Will the London Mayor’s promise to tear up planning help tackle the housing crisis and what does this mean for population density? James Parker investigates.
At the end of 2017, London Mayor Sadiq Khan announced he was “ripping up planning rules” in order to tackle the housing crisis in the capital. And this move was met with a lot of interest, with this being the area of the UK where the issues of finding appropriate sites to develop affordable homes are most acute.
As London’s prosperity has burgeoned over the past few decades driven by a variety of factors, pressure on land and prices has gone through the roof. It remains to be seen whether the recent dip in house prices will lead to a greater rebalancing of value and opportunity. In the meantime, Khan’s move, enshrined in the London Plan, saw the GLA asking housing developers to build out sites at much higher densities to “substantially increase capacity in the capital”.
The emphasis is firmly on affordable housing, as you might expect, with the ‘New’ London Plan promising new development will be 50 per cent affordable housing. In addition, small sites would be in focus, although the GLA said it still wished to protect the green belt while developing more public land. Many have commented however that building on the green belt is the taboo that needs to be broken in order to develop homes where they are needed.
And recently, Khan announced he would be spending £1bn on 11,000 new council homes for ‘social rent’, no doubt spurred by the Chancellor finally removing the cap on council borrowing, plus 3,750 further homes to help alleviate the crisis for buyers.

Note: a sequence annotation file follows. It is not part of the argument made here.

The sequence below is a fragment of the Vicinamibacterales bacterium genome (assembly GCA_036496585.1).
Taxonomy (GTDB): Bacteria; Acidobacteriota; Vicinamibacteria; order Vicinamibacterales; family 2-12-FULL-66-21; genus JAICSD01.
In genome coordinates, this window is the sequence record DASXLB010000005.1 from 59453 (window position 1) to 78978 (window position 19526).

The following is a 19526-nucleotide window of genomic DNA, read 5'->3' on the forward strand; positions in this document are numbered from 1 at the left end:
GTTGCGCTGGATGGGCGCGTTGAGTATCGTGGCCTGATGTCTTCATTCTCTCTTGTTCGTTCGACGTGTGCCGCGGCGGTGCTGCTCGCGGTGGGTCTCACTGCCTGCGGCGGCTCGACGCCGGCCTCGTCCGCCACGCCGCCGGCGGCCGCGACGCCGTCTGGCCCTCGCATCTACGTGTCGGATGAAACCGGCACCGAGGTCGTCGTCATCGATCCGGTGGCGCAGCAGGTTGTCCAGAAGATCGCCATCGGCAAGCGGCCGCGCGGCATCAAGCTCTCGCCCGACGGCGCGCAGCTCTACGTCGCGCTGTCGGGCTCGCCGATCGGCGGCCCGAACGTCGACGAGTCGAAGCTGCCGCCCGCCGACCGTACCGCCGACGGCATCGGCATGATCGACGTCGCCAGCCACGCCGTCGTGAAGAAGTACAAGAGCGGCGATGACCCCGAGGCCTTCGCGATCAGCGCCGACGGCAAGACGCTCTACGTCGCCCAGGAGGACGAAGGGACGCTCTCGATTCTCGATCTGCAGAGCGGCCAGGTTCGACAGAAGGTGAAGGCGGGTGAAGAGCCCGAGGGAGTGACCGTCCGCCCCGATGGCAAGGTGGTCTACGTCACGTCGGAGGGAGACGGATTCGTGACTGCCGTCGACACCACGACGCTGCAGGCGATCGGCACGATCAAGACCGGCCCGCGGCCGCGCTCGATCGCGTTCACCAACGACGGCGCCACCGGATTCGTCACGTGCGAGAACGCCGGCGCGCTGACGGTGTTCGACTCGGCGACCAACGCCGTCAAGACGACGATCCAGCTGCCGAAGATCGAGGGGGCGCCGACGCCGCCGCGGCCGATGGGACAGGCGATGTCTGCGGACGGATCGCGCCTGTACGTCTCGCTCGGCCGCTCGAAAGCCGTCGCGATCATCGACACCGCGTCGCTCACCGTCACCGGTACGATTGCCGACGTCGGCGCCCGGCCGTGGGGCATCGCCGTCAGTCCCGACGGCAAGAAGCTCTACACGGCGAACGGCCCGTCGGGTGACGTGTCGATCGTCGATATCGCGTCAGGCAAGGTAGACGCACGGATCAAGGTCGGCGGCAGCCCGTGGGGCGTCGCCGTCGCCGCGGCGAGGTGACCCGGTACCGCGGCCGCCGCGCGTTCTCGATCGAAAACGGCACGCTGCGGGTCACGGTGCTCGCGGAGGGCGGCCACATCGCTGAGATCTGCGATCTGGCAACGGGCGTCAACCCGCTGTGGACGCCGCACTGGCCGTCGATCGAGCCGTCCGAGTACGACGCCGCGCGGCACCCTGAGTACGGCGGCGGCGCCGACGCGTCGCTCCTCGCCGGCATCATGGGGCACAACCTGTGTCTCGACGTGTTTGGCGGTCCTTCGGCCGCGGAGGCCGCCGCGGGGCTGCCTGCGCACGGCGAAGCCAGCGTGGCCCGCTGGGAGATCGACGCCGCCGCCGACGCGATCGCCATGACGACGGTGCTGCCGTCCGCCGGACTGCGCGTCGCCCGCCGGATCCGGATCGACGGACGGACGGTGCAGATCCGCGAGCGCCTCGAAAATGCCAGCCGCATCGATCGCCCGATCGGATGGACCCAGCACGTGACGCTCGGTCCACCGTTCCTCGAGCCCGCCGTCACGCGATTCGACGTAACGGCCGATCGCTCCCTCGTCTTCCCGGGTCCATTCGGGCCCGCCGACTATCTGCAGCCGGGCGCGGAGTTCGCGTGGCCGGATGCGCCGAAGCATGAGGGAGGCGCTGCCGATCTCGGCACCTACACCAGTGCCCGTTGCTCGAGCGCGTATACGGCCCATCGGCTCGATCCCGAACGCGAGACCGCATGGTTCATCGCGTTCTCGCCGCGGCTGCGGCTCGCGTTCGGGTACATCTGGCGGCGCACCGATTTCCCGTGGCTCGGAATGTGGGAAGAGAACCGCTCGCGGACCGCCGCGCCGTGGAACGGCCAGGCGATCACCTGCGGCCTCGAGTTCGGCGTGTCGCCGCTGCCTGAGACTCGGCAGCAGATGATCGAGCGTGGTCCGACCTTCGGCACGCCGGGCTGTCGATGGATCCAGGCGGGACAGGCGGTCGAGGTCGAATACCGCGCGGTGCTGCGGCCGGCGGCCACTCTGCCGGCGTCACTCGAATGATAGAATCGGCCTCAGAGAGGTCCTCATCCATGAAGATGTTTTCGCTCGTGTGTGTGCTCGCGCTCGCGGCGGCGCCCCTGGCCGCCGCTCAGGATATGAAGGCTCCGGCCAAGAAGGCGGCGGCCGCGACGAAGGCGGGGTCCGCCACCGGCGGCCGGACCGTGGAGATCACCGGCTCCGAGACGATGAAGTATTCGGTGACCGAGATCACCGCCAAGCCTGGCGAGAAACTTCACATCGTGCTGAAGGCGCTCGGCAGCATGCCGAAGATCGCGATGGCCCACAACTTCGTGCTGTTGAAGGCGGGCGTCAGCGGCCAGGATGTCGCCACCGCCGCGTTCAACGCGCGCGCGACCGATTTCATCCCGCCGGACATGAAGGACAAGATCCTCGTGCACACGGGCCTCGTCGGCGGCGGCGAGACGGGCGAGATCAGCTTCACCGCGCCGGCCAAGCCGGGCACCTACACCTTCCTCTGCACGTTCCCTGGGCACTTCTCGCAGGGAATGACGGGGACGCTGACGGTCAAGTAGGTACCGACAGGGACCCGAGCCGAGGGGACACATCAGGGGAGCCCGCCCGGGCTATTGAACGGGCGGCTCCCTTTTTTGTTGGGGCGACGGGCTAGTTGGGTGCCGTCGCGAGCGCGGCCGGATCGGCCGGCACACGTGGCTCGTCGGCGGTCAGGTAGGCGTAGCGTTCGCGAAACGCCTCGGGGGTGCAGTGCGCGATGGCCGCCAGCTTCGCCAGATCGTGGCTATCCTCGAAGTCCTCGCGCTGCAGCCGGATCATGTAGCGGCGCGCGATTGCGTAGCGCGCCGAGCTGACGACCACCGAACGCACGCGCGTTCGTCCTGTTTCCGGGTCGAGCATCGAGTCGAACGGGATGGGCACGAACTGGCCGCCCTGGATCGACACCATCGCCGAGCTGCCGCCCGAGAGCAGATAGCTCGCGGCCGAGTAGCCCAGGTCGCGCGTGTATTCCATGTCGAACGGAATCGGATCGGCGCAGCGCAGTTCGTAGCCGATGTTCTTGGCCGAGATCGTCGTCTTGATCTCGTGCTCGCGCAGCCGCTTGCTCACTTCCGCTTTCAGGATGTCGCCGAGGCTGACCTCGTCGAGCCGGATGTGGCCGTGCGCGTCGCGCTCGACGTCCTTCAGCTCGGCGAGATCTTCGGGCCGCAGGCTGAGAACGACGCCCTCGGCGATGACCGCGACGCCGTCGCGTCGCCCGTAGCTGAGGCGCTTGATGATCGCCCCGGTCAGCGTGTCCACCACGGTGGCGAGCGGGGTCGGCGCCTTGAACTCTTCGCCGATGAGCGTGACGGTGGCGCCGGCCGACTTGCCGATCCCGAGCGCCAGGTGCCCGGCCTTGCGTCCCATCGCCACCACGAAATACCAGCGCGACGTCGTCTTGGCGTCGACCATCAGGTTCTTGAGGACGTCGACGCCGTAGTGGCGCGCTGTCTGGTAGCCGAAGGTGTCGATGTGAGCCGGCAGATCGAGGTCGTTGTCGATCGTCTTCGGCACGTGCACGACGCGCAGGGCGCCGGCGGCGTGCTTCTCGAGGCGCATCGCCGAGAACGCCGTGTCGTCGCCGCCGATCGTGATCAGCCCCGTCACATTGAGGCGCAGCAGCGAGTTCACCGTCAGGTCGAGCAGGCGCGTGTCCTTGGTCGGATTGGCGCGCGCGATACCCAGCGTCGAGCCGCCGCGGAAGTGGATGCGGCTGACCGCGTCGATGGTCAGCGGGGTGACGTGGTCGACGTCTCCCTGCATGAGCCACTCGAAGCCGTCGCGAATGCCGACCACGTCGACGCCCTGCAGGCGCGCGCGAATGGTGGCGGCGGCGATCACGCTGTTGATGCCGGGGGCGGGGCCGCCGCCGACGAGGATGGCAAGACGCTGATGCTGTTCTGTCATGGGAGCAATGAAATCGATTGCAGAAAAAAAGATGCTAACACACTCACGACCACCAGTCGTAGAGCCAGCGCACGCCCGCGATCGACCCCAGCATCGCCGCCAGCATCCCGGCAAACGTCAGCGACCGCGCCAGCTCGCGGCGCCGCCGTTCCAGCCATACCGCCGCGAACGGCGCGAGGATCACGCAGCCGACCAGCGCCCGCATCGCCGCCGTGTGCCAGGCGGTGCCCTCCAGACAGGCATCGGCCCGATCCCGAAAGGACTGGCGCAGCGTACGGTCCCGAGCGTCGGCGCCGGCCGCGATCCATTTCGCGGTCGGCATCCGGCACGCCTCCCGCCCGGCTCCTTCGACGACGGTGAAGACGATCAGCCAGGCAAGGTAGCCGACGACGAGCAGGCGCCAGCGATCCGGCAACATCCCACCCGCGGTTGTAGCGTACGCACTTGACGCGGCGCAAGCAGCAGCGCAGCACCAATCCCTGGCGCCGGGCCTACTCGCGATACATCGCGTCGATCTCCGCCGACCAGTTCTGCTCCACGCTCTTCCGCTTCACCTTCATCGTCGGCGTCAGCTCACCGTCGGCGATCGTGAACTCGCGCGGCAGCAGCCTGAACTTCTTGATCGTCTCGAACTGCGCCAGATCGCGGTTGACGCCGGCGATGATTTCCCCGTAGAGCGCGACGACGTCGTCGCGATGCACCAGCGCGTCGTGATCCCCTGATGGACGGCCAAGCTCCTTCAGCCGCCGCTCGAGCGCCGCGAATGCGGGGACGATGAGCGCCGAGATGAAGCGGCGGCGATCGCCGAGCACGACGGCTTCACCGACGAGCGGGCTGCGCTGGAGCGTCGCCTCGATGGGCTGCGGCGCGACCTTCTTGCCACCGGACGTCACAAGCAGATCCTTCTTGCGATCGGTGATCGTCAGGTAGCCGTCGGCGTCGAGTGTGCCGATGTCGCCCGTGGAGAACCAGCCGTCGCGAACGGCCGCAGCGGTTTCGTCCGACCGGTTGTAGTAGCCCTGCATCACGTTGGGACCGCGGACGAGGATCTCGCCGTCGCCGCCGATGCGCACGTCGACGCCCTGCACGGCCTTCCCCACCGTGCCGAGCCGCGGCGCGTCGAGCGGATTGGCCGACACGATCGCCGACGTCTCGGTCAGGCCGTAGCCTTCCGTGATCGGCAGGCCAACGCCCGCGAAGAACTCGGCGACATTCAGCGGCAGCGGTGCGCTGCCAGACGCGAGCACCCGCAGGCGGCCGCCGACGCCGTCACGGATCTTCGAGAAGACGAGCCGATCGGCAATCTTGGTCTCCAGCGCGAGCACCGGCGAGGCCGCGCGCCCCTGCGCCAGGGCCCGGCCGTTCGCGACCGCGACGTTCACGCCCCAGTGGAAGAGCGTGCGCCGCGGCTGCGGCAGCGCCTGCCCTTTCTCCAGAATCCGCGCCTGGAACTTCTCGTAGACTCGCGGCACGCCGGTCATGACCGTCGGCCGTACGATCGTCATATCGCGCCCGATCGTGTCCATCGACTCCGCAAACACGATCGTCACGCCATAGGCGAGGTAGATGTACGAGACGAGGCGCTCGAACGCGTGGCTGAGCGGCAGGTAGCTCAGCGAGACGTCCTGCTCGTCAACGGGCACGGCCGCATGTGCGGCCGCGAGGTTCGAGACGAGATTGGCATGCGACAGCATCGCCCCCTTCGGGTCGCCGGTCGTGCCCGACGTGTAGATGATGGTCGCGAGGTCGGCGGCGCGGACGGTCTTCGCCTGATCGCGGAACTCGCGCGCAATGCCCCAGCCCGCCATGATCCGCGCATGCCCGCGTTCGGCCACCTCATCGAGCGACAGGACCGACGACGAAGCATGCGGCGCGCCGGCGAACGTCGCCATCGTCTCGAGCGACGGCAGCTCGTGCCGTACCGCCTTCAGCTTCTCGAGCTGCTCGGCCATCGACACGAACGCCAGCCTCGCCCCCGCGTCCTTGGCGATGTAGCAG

The big issue here, is what greater density means in practice. While it is laudable and probably essential to use sites more efficiently and even in some cases cram on far more homes than would have been seen, the results may challenge traditional homeowner expectations of what a home looks like. Low-rise blocks may become the norm in suburbs traditionally used to serried ranks of semi-detacheds, though if done properly, in the right places eg for transport links, perhaps this could be a far better model in terms of meeting all the goals. Much of western Europe uses this model for recent urban housing, and at the right quality it works well.
In the past, for example in the Georgian town-housing London is famous for, the urban blocks created actually had fairly high density levels. However the developments since the 1960s which provide similar levels have a stigma attached due to varying factors from build quality to the resulting social challenges of estates whose masterplans had been poorly thought through.
There are further challenges on density where people are living much closer together, that if the build fabric doesn’t provide adequate quality levels, particularly when it comes to noise from neighbours’ homes. This can be psychologically damaging, and certainly impact on the wellness of residents on a daily basis. Modern HVAC systems for example can help by being specified as low noise, or attenuating noise to try and combat this. However focusing on a higher general specification than traditional volume housing needs to be at the top of the agenda to avoid having to retrogressively address a sub-standard fabric.
As so often, the strength of Building Regulations as the minimum bar that people will use, will be the factor that dictates quality, as we are not talking about the premium end of the market. The question is, are Regs robust enough? This is an even bigger issue arguably when it comes to converting houses into flats, which is presumably a favoured option if higher density is the goal.
The London Plan includes new expectation levels on design quality, particularly on space standards, to avoid the temptation among housebuilders to see ‘higher density’ as ‘smaller’. The GLA “expects councils to refuse any applications that come forward with homes that do not meet his new standards”.
London’s population is growing by 70,000 a year. Although an Englishman’s home was once his castle, maybe we now need to accept that we can share a castle with a number of others, in order to have sustainable development that the country can afford.